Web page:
Risk metrics let project managers identify possible risks, gauge their effect on a project, and create risk mitigation strategies. They are an objective measurement of the uncertainty is inherent in projects and can be used to either prevent these risks from becoming issues or limiting their effect on the project. Risk metrics include:
- Number of Identified Risks is the number of potential risks that could affect a project.
- Risk Severity is an assessment of the potential damage a risk could cause within a project.
- Risk Exposure adds the probability of a risk occurring and its probably impact to the project in an effort to predict its potential risk.
How to Implement Project Management Metrics
The first step to implement the above project management metrics is to determine which are relevant to your project, as not every metric will apply to your project. Next you will want to create a process and workflow for collecting and analyzing the data. One way to simplify this process is to use project management software and tools, which often have PM metrics built-in.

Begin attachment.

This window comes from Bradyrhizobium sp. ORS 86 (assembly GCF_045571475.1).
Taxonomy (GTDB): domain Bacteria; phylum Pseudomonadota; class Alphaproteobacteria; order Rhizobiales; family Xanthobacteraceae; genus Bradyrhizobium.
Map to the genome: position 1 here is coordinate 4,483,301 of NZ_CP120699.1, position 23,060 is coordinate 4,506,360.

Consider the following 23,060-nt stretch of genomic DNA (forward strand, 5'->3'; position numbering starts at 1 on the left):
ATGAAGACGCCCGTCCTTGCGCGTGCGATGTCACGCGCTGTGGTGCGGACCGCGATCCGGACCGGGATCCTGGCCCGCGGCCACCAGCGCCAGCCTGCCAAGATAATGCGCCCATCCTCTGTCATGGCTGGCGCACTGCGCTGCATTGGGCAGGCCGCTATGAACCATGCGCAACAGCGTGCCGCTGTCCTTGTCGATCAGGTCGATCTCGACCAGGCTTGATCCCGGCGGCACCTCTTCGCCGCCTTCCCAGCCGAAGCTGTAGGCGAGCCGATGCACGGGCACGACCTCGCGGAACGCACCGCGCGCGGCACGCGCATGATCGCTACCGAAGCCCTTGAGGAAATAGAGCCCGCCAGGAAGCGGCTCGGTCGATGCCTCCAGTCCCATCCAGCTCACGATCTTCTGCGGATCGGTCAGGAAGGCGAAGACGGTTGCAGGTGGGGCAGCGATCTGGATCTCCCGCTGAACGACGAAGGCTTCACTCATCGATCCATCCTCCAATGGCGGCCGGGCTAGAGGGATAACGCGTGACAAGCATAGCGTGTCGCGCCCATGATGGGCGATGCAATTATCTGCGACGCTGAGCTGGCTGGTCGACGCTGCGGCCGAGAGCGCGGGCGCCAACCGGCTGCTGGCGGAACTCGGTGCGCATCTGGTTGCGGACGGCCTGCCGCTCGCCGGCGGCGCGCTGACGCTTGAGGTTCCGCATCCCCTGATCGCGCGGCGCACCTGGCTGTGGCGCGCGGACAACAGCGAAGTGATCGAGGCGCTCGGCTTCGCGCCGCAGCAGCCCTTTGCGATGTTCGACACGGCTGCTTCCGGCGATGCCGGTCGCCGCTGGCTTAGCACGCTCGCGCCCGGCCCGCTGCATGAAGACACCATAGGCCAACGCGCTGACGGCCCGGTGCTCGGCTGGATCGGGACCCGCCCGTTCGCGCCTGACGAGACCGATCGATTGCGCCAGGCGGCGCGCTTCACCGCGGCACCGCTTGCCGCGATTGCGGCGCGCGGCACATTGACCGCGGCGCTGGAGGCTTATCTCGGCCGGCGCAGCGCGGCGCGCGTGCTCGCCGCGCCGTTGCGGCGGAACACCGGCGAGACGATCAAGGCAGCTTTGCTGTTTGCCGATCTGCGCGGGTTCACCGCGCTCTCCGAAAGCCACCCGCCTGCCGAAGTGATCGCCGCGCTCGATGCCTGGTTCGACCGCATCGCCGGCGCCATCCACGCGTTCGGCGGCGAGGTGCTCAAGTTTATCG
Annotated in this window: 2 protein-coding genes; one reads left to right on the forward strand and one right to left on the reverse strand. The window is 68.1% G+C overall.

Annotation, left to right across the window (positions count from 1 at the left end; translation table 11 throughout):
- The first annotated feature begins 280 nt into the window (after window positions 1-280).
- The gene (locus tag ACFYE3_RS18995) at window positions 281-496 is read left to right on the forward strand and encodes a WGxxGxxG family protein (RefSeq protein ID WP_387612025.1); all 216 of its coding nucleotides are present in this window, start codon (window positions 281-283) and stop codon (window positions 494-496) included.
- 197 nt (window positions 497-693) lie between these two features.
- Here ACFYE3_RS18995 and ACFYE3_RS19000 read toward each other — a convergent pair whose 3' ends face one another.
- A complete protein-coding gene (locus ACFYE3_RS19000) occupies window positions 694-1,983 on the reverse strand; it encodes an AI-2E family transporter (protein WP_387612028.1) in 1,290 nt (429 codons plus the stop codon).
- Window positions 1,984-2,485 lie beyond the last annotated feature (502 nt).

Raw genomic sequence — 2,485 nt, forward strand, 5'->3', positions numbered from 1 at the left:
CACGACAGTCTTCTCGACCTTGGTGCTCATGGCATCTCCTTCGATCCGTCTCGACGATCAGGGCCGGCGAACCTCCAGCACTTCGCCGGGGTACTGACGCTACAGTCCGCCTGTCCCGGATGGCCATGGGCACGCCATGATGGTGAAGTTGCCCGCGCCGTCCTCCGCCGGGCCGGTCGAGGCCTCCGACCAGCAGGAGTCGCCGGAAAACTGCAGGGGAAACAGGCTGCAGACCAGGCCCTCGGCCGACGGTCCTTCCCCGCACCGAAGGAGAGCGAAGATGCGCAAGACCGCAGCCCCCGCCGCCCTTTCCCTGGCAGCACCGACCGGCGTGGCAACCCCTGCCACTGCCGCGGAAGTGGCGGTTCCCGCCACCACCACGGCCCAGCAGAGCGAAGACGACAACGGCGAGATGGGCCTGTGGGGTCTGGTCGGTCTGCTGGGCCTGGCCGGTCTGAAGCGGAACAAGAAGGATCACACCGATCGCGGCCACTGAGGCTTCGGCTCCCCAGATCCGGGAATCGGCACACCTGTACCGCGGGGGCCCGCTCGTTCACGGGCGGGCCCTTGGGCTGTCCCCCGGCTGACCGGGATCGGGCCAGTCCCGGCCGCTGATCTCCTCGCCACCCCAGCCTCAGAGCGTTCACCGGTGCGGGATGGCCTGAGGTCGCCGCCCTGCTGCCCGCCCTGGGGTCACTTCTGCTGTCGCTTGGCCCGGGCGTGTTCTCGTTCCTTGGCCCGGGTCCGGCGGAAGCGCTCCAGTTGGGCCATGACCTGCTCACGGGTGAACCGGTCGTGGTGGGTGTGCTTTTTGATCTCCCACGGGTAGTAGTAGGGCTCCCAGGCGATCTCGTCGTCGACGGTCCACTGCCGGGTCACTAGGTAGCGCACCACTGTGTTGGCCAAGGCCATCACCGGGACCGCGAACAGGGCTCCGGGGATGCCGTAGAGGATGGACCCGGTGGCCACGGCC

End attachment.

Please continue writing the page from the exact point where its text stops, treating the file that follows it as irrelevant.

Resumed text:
Example of Smartsheet Project Management Software
Using these metrics involves more than their initial implementation. Project managers will want to continuously monitor and review the results throughout the lifecycle of the project to ensure the project is completed successfully.
Pitfalls of Project Management Metrics
Despite their many benefits, project management metrics can have their drawbacks as well. Some common pitfalls of implementing PM metrics include:
- Overcomplication: Relying on too many metrics – and therefore too much data – can make analysis complicated. Instead of using every metric imaginable, focus only on the most important ones.